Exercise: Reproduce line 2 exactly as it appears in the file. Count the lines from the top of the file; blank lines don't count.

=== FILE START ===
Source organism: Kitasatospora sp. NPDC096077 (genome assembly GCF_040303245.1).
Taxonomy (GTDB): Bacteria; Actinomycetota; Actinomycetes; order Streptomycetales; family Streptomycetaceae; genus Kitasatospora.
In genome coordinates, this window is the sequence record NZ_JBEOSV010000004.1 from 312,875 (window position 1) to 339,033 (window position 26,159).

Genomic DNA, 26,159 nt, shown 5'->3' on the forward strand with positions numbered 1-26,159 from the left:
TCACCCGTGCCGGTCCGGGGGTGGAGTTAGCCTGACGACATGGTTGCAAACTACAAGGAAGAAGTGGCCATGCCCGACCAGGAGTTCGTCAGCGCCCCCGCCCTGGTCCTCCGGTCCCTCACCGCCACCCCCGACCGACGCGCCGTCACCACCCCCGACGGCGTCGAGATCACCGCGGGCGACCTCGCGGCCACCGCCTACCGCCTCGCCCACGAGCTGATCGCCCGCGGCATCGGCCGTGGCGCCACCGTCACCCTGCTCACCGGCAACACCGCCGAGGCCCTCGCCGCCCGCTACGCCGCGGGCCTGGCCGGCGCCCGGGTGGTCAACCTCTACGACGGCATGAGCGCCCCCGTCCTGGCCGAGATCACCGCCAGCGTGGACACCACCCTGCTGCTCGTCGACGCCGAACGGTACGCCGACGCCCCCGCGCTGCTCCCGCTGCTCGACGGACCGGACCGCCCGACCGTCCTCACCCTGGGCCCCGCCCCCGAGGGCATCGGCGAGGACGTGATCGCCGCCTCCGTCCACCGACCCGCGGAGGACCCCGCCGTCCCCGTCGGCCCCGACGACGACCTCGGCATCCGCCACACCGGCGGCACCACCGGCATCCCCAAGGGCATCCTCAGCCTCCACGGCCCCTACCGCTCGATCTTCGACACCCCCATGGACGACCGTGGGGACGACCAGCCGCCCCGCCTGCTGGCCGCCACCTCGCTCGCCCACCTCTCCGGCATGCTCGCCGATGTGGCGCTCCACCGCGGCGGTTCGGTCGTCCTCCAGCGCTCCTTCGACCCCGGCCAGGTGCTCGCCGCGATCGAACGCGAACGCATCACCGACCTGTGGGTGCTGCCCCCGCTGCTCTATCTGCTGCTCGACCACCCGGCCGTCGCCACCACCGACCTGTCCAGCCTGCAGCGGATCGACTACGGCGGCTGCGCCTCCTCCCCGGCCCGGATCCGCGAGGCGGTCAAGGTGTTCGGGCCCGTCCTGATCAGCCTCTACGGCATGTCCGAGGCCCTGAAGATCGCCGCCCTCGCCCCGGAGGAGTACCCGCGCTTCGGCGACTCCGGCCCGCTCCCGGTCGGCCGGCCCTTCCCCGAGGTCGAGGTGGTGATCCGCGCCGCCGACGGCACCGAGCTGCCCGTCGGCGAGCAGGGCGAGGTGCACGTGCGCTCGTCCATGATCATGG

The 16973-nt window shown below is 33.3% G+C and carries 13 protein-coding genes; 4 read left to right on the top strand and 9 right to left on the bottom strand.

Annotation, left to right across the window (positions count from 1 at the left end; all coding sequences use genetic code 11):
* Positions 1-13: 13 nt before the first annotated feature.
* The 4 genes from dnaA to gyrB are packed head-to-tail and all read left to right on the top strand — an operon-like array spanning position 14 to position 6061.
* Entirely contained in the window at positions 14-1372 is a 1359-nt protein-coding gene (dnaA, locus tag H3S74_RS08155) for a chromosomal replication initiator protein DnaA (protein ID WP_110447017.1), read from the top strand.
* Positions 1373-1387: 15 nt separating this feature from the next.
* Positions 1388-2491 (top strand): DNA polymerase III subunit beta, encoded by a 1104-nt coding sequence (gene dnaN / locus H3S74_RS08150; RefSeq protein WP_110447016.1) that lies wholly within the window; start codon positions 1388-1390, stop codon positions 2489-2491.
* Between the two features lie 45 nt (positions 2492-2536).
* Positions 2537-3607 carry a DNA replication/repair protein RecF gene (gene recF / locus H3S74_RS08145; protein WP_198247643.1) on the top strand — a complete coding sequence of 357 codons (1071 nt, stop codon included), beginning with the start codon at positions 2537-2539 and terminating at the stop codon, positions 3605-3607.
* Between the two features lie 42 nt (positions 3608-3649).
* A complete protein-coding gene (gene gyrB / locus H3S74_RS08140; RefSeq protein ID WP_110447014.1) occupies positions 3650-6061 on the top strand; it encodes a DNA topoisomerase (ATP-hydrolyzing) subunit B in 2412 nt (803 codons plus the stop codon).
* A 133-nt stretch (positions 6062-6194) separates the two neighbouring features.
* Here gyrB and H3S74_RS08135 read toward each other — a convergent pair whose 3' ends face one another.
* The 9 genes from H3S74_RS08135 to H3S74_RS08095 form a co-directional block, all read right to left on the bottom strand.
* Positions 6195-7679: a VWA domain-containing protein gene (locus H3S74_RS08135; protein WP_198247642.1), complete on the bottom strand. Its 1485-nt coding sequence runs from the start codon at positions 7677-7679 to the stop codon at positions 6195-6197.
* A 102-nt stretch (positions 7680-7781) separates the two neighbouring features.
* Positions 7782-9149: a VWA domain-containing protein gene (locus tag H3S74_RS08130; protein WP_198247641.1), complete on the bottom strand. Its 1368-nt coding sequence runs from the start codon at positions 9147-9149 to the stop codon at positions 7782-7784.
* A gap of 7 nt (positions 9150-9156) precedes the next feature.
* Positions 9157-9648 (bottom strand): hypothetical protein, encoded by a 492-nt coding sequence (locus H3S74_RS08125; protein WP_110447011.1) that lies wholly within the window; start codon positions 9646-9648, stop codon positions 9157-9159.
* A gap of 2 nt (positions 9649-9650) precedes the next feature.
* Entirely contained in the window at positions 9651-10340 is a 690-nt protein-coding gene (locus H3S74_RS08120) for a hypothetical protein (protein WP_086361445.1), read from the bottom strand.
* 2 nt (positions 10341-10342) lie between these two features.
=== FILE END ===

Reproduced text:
Taxonomy (GTDB): Bacteria; Actinomycetota; Actinomycetes; order Streptomycetales; family Streptomycetaceae; genus Kitasatospora.